Scott Jensen on abortion, public safety and how he'll try to unseat Gov. Walz

Candidate Dr. Scott Jensen laughs with a constituent
Republican gubernatorial candidate Dr. Scott Jensen laughs with a constituent at Farm Fest after a debate with Gov. Tim Walz.
Jackson Forderer for MPR News

Former GOP state senator Scott Jensen is his party’s nominee for governor. He’ll try to unseat incumbent DFL Gov. Tim Walz in November.

The day after the primary election, he told MPR News’ Mike Mulcahy that the “pivotal issue” of the campaign will be public safety. He also said he supports the right of victims of rape and incest to seek abortions.

The following transcription has been edited for length and clarity. Use the audio player above to listen to the full conversation.

When this campaign started, there were quite a few Republicans, more than a half dozen who wanted to be in the position you're in right now. How did you get to this point? And how do you win in November?

I think there's a movement going on in America. And I think the movement is born of a concern for the nature of our very democracy. And I think we saw that really come to play in Virginia, as we saw, mama bears and warrior dads and people get off the sidelines in a way that perhaps hadn't been seen in a long time. There was an activism there was an energy and electricity. That event in Virginia in 2020, I think galvanized an awful lot of places outside of Virginia. And I think that's what happened in Minnesota.

Mary and I, my wife and I, decided to run for election in December of 2020. On Christmas day, three months later, we launched and for the last 18 months, we've done everything we can to try to get out and have a conversation with Minnesotans. Along the way we stood up for parent rights and for health freedom, and for public safety, and for a foundational education for kids. And things like trustworthy elections. So everybody can feel good about that. And we also talked very much about the economy, and what is the role of government. And through all that, I think a movement was born. And so we had tremendous performance on Feb. 1, with almost 20,000 people coming to the Republican precincts. And that was almost double what had been there four years ago. And then at the endorsing convention in May in Rochester, after nine ballots, we won, I think, 65 to 33%. And were the endorsed candidate. And then we had some 89 or 90% of the vote. I think we had more votes in a statewide Republican primary than anybody's ever received for the last 25 years.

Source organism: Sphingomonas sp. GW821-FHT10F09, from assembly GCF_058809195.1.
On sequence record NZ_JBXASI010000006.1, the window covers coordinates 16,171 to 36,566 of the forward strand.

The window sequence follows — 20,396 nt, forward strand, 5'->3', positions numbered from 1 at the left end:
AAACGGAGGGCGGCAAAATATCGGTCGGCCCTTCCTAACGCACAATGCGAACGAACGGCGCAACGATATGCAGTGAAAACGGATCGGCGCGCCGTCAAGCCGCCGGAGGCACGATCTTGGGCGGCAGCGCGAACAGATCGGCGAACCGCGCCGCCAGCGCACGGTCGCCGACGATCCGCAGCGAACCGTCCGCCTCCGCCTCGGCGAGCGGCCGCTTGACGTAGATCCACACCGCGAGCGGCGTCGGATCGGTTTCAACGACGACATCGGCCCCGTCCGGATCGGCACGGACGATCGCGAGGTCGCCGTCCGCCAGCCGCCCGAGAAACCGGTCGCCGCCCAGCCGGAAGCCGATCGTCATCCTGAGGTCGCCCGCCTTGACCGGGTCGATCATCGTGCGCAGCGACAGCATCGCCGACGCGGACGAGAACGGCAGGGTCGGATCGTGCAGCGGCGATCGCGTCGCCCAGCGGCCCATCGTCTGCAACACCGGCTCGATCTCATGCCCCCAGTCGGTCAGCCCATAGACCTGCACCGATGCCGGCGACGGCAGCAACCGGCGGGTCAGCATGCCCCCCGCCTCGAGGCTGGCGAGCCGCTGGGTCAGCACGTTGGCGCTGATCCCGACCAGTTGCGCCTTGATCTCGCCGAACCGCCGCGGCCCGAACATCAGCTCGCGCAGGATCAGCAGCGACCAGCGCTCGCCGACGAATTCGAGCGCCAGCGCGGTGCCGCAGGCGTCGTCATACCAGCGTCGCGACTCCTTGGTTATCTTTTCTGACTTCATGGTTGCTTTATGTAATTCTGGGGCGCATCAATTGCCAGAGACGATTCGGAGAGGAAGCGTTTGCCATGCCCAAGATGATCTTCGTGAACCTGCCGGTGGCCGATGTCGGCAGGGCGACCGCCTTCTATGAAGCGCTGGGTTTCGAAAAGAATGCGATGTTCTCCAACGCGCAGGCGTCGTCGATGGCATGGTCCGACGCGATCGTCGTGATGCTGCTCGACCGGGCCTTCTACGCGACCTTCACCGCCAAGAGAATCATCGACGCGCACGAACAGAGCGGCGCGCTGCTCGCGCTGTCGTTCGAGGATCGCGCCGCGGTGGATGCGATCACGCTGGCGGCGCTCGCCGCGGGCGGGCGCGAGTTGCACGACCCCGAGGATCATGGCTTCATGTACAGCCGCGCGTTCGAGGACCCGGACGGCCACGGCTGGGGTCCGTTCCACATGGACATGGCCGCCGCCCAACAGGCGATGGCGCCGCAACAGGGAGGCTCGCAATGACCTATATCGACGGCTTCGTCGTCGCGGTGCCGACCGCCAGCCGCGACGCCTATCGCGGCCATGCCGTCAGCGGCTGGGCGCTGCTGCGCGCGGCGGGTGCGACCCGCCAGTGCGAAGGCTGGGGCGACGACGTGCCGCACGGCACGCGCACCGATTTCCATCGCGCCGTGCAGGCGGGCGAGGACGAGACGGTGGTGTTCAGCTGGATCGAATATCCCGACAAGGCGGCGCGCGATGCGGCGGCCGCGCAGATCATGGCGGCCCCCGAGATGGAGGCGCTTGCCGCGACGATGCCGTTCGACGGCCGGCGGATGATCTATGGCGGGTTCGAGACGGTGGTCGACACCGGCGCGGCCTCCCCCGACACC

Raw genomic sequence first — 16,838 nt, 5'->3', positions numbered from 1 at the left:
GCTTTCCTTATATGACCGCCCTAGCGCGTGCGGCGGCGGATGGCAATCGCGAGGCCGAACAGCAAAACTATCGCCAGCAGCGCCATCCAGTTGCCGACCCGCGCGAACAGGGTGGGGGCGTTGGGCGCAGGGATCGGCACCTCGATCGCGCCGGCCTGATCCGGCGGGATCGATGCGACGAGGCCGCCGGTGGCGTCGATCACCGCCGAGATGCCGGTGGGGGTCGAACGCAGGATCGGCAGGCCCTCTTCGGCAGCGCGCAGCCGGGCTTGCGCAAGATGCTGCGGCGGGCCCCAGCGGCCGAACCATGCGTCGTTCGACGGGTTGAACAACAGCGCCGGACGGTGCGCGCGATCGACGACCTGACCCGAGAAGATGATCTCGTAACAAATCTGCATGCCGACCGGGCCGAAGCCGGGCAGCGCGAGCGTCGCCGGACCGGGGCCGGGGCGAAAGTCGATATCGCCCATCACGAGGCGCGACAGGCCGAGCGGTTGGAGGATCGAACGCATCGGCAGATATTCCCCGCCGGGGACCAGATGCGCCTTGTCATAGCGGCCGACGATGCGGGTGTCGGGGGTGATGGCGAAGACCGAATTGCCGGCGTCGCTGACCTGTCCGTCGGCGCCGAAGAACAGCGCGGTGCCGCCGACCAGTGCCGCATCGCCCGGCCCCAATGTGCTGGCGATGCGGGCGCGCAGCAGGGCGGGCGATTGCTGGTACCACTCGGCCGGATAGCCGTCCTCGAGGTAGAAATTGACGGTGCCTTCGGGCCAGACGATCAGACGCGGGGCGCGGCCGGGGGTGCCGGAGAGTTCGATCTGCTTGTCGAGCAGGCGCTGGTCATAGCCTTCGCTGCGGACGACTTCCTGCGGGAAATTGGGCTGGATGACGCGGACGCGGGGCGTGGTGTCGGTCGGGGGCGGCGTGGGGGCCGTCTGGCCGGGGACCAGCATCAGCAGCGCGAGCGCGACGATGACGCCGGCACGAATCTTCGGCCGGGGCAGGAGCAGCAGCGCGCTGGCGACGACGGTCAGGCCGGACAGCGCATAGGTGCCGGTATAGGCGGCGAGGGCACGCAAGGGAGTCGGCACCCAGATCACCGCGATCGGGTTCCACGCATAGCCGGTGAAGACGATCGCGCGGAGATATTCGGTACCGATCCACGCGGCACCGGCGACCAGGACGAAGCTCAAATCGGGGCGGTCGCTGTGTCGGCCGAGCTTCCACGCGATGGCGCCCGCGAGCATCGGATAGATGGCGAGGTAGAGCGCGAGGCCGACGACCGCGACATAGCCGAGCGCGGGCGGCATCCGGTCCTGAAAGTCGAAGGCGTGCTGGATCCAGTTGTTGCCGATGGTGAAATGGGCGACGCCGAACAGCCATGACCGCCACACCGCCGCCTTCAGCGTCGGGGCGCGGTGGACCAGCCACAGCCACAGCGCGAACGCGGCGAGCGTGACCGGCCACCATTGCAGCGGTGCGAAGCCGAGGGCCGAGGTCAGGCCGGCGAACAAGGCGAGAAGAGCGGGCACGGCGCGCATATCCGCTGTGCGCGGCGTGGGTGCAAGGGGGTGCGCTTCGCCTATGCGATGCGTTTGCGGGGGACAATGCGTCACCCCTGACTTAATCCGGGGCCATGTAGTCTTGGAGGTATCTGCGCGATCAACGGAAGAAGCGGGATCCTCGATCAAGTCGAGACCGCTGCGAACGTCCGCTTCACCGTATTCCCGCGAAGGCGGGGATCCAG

And I think it was really important to was that the Democrats, I think, in 2018, I think there were some 600,000 to 650,000 Democrats who turned out for the primaries. Last night, it was just a little bit above 400,000. So I think we've seen a lot of things. But there's a lot of, I think, conservative minded people who say, we can do so much better than this. A movement was born and it got behind the Jensen campaign. And we're very, very grateful for that.

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So what are the key issues you will stress now in the general election campaign has a couple of months to go here?

Well, if people don't recognize that, the pivotal issue is public safety, they've got their head buried in the sand. I mean, we have shootings virtually every day. We have the Mega Mall, the Mall of America closed down because people are firing at each other with guns there. We've got teenage kids killed an hour or two before a baseball game in the downtown Minneapolis area. We've had more police officers assaulted in 2021 than any normal year, we've broken records for concentrated homicide events in a short period of time. And over a year's period of time, we've been near record breaking.

I think public safety is absolutely the critical issue. And it's been compounded by an inflationary cycle that in large part has been born of, in many situations, foolish economic policies that serve to fracture supply chains, accelerate the inflationary driving forces. And now we sit at 8.5%, 9.1% inflation. People who maybe got their biggest raise in years from their workplace, and they're actually only [inaudible]. Without any kind of deep analysis, this election is going to be about public safety, putting more cops on the street, having incarceration be a tool for deterrence, having judges and prosecuting attorneys actually follow mandated minimum sentencing, and we're gonna inflate an economy and broken supply chains, and what Governor Walz has done to long term care facilities. We're gonna see all those things on the table.

A few months ago, before the Supreme Court ruled you and I were talking and you told me you would try to ban abortion outright if Roe v. Wade were struck down. Lately, you've said you would not seek to overturn the State Supreme Court ruling that found a right to abortion in the Minnesota Constitution and that you do support some exemptions to an outright ban. Can you just clarify for us now, what your position is?